The authors conclude that renewable energies have a huge potential and should be promoted to farmers by way of subsidy programs to introduce the associated technologies, and will benefit all people in the movement of agriculture towards sustainability.


    Relevant data was sourced through literature review, online content review, and primary source interviews with representatives from the Atlantic Canadian Organic Regional Network (Canada), Indian Agricultural Research Institute, Indian Institute of Science (IISc), Food and Agricultural Organization (FAO-UN), Tata Energy and Research Institute (TERI) and a local Swedish farm at Skärfva. Also, material was gathered from visiting lecturers at BTH, including Lovisa Björnsson from Lund University, Thomas B. Johansson from IIIEE, and Leif Johansson from Volvo.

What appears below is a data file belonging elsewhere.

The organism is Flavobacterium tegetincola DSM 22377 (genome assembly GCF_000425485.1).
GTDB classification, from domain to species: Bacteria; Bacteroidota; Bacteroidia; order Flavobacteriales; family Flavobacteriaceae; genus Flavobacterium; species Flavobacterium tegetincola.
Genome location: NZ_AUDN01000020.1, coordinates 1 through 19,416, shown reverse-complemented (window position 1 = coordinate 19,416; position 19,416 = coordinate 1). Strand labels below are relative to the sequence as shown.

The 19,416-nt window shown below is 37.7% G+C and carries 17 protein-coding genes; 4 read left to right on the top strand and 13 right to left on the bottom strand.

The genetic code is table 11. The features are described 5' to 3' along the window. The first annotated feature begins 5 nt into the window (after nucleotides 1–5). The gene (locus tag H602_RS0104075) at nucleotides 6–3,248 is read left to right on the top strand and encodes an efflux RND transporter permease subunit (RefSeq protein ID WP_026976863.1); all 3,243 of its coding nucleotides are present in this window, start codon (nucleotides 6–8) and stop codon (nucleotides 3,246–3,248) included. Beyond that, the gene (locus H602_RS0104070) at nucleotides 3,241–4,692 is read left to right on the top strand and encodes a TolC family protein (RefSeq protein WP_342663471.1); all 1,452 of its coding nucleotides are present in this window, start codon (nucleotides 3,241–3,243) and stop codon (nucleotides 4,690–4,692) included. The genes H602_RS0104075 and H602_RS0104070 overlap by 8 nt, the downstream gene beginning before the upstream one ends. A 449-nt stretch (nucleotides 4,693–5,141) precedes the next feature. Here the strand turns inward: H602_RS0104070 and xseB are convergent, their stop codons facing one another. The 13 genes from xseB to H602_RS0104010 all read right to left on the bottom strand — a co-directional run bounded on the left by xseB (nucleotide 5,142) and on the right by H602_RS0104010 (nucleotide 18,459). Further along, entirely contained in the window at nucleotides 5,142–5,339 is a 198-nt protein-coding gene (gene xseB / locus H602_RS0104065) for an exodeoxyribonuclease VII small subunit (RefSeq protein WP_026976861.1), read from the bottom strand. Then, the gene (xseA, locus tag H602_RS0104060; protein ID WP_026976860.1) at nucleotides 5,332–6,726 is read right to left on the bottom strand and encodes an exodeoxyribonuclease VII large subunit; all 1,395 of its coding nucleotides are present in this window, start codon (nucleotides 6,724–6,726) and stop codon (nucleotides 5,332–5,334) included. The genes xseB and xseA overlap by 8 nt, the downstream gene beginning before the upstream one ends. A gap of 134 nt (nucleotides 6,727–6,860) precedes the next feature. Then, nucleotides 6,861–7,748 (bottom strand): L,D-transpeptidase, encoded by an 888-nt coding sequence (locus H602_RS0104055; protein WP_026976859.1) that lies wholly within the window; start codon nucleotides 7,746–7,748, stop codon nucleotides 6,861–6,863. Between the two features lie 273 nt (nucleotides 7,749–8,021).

Data was analyzed according to credibility of source, relevance and ease of communication. The reliability of data was assured through cross-reference, and by review of a PhD student at BTH.

    General and specific methods used in the study:

    ; Backcasting from sustainability principles used to analyze how

    agriculture could move towards sustainability, looking through a lens

    of the four system conditions developed by Natural Step.

    ; The ABCD method for sustainability planning was used to identify

    opportunities for renewable energy in sustainable agriculture.

    ; Energy Balance ratio calculations for various kinds of crops in

    production of biomass fuel this method used at Lund University

    shows the energy dividend in using cellulose based materials for

    production of biomass fuels.

    ; Sustainability Analyses


    Introduction: Why Agriculture?